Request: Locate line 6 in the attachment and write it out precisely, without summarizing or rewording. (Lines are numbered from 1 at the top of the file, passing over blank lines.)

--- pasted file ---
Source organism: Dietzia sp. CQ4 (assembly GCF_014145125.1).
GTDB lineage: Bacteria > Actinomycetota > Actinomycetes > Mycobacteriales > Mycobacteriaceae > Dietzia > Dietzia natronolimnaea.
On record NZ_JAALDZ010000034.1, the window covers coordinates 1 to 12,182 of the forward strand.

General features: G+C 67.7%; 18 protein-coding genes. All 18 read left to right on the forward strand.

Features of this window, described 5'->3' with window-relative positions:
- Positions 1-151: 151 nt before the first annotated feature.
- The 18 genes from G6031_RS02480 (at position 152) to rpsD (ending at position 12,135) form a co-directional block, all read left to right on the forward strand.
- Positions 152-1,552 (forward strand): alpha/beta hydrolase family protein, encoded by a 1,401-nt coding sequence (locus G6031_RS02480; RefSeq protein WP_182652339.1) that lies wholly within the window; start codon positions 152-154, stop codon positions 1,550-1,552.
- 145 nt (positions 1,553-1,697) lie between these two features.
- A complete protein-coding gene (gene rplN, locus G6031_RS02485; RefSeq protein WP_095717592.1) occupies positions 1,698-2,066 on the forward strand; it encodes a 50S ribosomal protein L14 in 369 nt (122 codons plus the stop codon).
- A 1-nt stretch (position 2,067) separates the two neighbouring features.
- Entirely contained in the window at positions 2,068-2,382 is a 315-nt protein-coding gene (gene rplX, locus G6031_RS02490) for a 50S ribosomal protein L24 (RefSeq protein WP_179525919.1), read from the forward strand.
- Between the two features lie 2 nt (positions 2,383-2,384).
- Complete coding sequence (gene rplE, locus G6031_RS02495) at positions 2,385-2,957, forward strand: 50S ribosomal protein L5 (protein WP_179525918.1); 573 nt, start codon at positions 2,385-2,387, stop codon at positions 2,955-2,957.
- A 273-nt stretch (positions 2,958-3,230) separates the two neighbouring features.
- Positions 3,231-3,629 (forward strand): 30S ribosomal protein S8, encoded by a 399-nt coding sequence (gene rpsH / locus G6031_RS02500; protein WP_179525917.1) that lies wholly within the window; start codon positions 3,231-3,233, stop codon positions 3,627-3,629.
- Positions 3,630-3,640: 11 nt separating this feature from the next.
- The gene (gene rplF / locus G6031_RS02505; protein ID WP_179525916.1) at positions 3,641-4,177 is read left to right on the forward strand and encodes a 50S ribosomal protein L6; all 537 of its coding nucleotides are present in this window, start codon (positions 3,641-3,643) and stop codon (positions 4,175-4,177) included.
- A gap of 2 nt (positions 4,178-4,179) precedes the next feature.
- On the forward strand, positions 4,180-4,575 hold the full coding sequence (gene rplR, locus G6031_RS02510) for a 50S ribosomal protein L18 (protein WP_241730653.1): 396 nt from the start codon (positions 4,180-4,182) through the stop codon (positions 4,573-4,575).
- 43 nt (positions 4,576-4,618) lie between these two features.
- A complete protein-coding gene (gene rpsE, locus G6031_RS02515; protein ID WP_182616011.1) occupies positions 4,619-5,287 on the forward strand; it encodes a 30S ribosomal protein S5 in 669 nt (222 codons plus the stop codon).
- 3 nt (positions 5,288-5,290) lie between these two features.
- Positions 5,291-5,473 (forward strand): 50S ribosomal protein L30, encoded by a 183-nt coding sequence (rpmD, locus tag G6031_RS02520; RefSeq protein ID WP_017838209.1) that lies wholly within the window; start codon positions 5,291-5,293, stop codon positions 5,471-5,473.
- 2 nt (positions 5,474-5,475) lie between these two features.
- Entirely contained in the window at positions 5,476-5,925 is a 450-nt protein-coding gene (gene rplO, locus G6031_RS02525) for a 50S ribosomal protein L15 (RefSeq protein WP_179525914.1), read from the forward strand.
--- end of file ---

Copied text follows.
- Positions 1-151: 151 nt before the first annotated feature.